But I think the save the cat can be more than just for the audience. It can be a way of making a character like another character. There’s an example of this in another Star Wars film. Early in Rogue One, Jyn Erso is kind of being a brat. She’s being forced to do something she really doesn’t want to do, and she’s got an attitude about it. Cassian Andor is having to babysit this brat on a mission he’s not crazy about, and he’s tired of her attitude. Then they get caught in the crossfire when a group of rebels attacks some Imperials. She spots a small child who’s out in the open, in danger, and she jumps out of her hiding place to whisk the child to safety and return her to her mother. It works as a “save the cat” for the audience because we see that there’s a kind heart underneath the attitude, and I think it affects the way Cassian sees her. They get along a bit better after that point. In Willow, there’s not really one particular save the cat moment, but the fact that this brash swordsman is willing to risk it all to protect the small, weak, and helpless has a similar effect.

And that’s what we needed some of in Attack of the Clones. Lucas may have gone too far in showing Anakin’s downward spiral starting so soon. Maybe he could have held off with the ranting and slaughter of children until after Anakin was already married to Padme, or maybe it should have been in secret and she didn’t know about it. But at the very least, Anakin needed to save a few cats. He needed to whisk a child from danger, use the Force to levitate a kitten out of a tree or stop something from falling on someone. We needed to see that he had a good heart underneath the attitude and the rage. And we never did see that. The audience does see him saving Obi-Wan a time or two, but Padme doesn’t see him doing or being good in the whole time between their reunion for the first time since she met him as a child and the time she declares her love for him.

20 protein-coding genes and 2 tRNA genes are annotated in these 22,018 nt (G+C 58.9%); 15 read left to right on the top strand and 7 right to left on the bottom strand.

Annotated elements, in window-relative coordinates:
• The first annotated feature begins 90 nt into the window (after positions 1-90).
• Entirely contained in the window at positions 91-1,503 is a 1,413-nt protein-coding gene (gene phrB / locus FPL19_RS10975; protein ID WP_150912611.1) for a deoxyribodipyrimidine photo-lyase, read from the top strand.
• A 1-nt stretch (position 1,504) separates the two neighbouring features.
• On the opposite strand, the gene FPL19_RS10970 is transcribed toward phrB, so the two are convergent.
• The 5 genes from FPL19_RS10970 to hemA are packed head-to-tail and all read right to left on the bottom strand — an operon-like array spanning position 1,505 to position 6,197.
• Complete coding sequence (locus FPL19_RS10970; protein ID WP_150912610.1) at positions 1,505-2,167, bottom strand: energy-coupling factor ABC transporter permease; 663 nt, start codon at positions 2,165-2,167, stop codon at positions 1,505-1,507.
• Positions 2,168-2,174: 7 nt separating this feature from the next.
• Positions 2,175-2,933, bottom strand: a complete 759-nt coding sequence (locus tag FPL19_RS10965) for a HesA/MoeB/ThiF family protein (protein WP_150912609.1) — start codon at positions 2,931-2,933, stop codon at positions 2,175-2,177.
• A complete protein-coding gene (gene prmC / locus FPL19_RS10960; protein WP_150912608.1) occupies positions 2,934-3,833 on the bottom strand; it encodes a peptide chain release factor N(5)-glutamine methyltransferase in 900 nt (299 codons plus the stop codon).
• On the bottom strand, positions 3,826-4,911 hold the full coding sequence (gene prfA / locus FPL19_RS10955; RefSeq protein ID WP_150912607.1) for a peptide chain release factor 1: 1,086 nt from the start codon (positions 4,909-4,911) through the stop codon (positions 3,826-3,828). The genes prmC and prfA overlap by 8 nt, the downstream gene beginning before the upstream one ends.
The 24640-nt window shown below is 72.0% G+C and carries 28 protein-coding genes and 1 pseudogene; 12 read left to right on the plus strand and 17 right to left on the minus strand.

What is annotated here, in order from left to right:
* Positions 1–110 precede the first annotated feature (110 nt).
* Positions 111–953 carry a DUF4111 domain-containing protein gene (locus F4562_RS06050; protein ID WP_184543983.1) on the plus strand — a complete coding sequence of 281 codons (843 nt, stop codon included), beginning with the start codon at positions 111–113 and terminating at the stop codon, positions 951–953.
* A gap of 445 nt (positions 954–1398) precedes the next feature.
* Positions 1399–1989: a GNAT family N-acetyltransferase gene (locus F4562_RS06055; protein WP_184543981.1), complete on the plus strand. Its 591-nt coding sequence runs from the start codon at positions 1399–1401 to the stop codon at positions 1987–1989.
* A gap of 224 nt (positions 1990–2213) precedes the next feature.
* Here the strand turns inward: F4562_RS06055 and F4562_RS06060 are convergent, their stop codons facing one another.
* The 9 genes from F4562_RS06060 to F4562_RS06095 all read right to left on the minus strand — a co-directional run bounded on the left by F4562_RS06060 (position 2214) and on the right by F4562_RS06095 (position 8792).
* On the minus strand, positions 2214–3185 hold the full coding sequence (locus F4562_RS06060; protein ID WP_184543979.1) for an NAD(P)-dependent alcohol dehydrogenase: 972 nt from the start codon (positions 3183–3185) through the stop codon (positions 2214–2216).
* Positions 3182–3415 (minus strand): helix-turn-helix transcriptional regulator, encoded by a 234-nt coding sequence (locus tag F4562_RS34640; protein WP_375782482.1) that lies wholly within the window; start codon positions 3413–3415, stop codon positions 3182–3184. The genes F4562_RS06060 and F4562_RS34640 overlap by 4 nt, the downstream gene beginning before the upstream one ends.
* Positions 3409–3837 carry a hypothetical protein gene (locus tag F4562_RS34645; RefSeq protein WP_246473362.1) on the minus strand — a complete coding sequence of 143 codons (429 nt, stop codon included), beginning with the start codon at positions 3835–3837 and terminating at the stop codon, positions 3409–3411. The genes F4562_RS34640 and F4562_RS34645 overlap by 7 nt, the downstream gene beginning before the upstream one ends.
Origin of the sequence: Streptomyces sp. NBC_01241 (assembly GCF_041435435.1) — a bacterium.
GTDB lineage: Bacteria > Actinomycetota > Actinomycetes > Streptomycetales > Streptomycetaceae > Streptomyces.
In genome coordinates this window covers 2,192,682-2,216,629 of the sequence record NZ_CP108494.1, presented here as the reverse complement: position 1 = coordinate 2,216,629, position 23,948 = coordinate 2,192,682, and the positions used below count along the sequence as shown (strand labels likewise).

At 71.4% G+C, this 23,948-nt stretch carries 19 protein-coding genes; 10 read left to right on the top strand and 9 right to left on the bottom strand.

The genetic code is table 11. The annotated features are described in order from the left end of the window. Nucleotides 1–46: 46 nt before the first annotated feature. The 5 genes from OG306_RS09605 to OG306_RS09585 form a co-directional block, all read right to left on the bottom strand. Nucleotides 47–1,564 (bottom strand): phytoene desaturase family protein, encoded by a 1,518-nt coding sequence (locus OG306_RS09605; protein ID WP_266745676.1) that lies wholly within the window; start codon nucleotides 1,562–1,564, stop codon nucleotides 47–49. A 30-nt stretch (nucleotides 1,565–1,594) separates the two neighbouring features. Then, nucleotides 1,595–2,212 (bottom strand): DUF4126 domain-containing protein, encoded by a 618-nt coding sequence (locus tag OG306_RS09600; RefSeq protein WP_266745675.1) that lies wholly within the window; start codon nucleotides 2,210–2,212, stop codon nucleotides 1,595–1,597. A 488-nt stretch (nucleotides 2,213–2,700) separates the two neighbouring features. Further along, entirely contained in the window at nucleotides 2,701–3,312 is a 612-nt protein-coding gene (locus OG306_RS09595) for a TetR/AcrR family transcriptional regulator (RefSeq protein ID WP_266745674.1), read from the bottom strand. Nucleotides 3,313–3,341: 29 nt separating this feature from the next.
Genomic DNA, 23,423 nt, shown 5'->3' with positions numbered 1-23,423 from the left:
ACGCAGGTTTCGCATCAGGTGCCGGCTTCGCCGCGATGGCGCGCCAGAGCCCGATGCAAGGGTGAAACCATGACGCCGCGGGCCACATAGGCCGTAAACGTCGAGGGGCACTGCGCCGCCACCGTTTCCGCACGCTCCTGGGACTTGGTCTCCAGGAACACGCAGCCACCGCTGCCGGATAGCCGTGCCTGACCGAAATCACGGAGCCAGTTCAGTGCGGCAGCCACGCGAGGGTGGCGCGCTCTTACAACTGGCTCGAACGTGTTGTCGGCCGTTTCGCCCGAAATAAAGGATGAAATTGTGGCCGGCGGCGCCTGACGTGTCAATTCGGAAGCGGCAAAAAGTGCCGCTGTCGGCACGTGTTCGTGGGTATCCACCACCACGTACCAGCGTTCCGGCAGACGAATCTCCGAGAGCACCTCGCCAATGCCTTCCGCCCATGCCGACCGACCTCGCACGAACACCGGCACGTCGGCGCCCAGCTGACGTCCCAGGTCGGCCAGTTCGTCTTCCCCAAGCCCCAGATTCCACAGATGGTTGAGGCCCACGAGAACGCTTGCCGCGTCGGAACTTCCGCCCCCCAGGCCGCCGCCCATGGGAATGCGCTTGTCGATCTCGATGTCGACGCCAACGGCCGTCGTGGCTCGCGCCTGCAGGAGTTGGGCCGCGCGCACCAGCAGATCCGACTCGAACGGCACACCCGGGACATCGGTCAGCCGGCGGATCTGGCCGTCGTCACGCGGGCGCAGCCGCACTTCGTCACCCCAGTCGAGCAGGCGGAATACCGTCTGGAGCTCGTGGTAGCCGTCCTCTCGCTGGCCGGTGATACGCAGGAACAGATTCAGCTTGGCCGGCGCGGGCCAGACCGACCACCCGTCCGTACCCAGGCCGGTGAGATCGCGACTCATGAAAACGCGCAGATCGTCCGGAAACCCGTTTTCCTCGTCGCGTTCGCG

The characters I’m working with aren’t nearly that problematic, but I did have a situation in which I needed to get one character to trust another character quickly, even though she met him in difficult circumstances, and after thinking about these movies it struck me that she needed to see him doing an act of kindness that showed a gentler, softer side to him. And from there, I knew what my next scene needed to be.